Three years after the downing, the world is closer to knowing not only what happened, but also how it happened and who was responsible.
Russia’s decision two years ago, on July 29, 2015, to veto a United Nations resolution that would create an international tribunal regarding the downing of Malaysia Airlines Flight 17 over eastern Ukraine on July 17, 2014, drew sharp criticism from 11 out of the 15 U.N. Security Council members who backed the resolution. Supporters of the resolution were three of the five permanent members of the UNSC: France, the United Kingdom, the United States; and eight of the 10 non-permanent members: Chad, Chile, Jordan, Lithuania, Malaysia, New Zealand, Nigeria and Spain. The remaining three members, Angola, China and Venezuela, abstained. The tribunal would have been tasked with investigating and trying those responsible for firing the missile that caused the Boeing 777 to crash on Russia-occupied territory of eastern Ukraine. The proposal was backed by Malaysia, Australia, the Netherlands and Ukraine.
The following statement by Pavlo Klimkin, Ukraine’s minister of foreign affairs, was released by the Embassy of Ukraine in the U.S. on July 18. Three years ago, a world becoming accustomed to the most despicable terrorist outrages was shocked and stunned when 298 passengers and crew members of the Malaysia Airlines Flight MH17 were blasted out of the skies over Ukraine. For many around the world, it brought the Russian-fomented war in the Donbas to their attention for the first time. Even for Ukrainians, including those facing death in the Donbas, it was impossible to believe that terrorists had the ability to hit the civilian aircraft 11,000 meters above the ground. Even with all the support Russia was known to be providing, it was simply not credible or believable in any way.
Westerners carefully distinguish between Russians and the Russian state, showing sympathy to the former and concern about the behavior of the latter, the kind of distinction even Stalin made between the Nazis and the German people but one the Putin regime does not, instead exploiting the basest nationalistic feelings, Vladislav Inozemtsev says. In an RBC commentary, the Moscow economist and analyst writes that the Russian government is “teaching Russians to be afraid of the surrounding world and, therefore, politicians in Moscow tell tales about how people in this world hate Russians” (rbc.ru/opinions/politics/28/06/2017/59539f189a7947230ea53eb7). “In my view,” Mr. Inozemtsev says, “such rhetoric discredits the Russian political class by demonstrating both the low level of understanding of what is taking place today in the world and a general inadequacy of the [Russian] political elite, which is living in a reality invented by itself” rather than in real reality. Everyone must remember, he continues, that “the term ‘Russophobia’ refers precisely to Russians… and not to the Russian state.” But the Kremlin wants to conflate the two in order to force Russians to think that the West opposes them and not just the policies of Vladimir Putin and his entourage. Any Russians who have travelled or lived abroad can confirm that ordinary people in the West are not hostile to the Russian people.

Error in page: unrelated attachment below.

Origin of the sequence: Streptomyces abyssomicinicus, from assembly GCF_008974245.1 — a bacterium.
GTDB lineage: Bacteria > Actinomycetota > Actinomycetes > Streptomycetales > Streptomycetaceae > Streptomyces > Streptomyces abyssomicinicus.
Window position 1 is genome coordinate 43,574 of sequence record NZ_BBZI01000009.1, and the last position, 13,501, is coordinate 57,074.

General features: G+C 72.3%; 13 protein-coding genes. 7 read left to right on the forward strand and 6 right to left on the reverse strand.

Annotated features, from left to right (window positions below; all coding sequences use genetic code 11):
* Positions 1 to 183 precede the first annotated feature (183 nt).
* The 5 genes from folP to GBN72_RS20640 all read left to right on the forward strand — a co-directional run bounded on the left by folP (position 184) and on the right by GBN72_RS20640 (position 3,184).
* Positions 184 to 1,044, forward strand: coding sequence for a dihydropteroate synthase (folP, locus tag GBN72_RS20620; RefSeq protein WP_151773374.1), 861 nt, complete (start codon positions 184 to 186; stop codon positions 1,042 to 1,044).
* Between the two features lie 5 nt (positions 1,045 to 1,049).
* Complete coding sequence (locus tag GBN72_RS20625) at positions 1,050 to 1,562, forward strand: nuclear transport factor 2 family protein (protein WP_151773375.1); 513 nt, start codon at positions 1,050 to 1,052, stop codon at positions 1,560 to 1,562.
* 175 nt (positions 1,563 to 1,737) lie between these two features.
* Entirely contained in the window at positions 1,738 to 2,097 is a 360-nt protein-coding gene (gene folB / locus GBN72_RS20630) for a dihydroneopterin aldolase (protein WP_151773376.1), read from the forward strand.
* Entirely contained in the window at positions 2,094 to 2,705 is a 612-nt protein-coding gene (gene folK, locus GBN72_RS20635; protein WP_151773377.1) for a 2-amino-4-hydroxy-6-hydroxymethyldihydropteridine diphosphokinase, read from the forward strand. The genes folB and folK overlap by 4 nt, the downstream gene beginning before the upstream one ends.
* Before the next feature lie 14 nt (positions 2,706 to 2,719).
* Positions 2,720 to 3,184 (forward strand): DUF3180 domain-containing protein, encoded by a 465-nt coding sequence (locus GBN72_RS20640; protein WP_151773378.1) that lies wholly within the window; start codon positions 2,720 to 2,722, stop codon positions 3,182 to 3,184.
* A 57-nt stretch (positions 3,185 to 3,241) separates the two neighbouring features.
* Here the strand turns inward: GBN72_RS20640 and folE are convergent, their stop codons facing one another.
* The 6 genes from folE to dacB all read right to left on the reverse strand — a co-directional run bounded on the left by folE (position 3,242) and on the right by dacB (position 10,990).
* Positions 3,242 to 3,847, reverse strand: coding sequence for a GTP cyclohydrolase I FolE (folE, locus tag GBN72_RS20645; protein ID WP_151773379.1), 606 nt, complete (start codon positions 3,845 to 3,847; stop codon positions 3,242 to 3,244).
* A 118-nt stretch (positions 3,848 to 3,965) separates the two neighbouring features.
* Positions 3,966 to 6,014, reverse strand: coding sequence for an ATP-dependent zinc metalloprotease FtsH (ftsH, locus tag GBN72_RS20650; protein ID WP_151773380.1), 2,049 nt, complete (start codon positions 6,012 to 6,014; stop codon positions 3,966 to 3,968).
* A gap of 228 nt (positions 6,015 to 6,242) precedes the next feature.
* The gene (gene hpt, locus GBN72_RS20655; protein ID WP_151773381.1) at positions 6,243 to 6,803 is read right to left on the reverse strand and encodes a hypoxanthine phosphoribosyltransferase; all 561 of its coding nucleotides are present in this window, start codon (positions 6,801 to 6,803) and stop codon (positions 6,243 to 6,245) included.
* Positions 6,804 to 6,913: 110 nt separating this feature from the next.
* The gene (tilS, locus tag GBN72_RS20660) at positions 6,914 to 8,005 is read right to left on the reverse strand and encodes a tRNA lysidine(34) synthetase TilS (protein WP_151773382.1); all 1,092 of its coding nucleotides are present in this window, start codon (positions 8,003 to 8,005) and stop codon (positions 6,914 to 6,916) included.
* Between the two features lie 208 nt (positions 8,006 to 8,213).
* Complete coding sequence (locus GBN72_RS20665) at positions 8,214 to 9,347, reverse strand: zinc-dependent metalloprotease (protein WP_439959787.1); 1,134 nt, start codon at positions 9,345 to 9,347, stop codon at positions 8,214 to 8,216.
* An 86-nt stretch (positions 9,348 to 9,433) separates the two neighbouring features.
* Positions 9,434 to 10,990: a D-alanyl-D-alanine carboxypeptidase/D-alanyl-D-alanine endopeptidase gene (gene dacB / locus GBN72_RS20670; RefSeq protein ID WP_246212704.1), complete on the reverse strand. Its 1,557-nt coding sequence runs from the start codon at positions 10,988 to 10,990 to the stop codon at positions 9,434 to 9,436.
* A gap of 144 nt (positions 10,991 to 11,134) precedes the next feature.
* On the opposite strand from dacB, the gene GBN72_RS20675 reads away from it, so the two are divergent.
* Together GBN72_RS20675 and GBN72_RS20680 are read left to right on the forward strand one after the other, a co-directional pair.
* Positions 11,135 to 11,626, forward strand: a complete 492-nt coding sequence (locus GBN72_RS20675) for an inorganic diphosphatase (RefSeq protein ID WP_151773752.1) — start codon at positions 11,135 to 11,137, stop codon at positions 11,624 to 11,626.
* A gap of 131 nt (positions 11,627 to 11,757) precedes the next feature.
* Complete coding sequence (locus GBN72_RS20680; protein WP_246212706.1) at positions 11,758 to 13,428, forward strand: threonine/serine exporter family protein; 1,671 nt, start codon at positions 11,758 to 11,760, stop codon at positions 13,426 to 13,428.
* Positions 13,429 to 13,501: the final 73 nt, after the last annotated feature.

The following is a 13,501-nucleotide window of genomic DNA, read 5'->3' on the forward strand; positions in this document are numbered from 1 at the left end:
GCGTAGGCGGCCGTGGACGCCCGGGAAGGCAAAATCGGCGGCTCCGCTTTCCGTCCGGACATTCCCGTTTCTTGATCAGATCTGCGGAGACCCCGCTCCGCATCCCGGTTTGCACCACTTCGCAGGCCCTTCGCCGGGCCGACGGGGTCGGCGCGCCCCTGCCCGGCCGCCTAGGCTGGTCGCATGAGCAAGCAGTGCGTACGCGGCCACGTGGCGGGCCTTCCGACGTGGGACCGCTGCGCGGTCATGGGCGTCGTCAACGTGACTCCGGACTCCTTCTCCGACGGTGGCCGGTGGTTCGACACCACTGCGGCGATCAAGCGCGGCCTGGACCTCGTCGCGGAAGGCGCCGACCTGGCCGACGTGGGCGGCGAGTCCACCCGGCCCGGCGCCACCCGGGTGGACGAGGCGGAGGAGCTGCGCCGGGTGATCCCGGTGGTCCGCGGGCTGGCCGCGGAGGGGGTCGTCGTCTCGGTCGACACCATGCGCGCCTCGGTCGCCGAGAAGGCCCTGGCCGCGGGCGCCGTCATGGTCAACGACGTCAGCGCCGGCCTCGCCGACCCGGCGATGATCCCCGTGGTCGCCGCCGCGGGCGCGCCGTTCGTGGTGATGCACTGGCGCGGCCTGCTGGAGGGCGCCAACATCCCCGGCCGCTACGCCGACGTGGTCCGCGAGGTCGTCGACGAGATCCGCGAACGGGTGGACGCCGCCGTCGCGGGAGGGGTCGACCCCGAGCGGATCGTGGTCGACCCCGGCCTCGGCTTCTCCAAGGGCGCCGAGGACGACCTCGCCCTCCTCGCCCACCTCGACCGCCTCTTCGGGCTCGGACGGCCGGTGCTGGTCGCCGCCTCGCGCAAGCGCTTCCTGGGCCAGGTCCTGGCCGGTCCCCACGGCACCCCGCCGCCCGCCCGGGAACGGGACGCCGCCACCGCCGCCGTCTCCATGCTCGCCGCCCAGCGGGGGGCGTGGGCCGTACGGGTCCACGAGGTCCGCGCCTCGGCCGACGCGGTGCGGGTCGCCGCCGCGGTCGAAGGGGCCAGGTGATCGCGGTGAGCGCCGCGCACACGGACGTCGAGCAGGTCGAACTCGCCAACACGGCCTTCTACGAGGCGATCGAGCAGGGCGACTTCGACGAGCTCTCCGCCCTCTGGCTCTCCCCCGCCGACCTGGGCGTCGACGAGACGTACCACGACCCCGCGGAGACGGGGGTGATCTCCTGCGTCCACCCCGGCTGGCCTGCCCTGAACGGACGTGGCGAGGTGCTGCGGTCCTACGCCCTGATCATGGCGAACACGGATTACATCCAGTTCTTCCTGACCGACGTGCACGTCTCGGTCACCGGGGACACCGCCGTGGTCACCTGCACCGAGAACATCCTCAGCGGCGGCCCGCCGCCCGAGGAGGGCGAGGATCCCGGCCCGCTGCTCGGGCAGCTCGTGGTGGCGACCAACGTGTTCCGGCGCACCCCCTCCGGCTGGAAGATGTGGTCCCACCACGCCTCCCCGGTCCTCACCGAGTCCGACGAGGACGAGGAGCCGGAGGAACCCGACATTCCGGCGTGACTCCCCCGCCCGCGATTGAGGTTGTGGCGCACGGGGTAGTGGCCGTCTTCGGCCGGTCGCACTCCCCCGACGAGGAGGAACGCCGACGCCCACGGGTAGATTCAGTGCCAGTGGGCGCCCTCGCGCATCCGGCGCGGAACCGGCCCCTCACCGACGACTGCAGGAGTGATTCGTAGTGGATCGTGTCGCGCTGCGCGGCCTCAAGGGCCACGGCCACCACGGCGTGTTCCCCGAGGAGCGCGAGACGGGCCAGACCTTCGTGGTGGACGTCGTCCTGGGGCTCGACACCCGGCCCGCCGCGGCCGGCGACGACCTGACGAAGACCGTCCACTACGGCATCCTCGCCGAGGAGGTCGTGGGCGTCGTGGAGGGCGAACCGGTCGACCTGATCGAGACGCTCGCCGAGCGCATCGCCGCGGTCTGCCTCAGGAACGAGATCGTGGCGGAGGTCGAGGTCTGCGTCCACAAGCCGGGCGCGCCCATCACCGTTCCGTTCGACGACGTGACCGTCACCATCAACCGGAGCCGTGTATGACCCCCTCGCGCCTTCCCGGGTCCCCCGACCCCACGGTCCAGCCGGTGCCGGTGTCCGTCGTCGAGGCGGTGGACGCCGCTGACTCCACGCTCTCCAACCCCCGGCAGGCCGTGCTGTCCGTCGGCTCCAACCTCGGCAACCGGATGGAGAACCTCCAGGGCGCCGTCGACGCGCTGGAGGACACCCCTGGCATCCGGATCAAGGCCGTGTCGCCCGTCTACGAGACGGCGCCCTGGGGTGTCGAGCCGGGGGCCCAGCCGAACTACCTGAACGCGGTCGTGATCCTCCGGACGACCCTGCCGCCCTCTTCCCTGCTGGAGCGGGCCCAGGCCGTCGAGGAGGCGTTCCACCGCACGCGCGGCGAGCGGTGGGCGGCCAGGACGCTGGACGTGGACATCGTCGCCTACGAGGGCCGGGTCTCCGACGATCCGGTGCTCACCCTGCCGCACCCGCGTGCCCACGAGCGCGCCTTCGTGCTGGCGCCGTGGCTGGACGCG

The Ukrainian World Congress is proud to be celebrating its 50th anniversary in 2017, marking five decades of being the voice of the Ukrainian people within the international community. In 1967, the Congress of Freedom united Ukrainians from 17 countries into a powerful voice of resistance to the totalitarian regime of the Soviet Union and created the World Congress of Free Ukrainians (WCFU). Following the proclamation of Ukraine’s independence in 1991, the WCFU was renamed the Ukrainian World Congress (UWC). The UWC’s objectives have always been clear. In 1967 it was the renewal of an independent Ukrainian state.
Canada turned 150 on July 1. From “a few acres of snow” it has been transformed into one of the world’s most prosperous countries, consistently ranking in the top 10 happiest places to live. It is also a global leader in human rights and multiculturalism. Canadians of Ukrainian descent were instrumental in developing both concepts. Walter Tarnopolsky led the articulation of human rights and civil liberties domestically and internationally.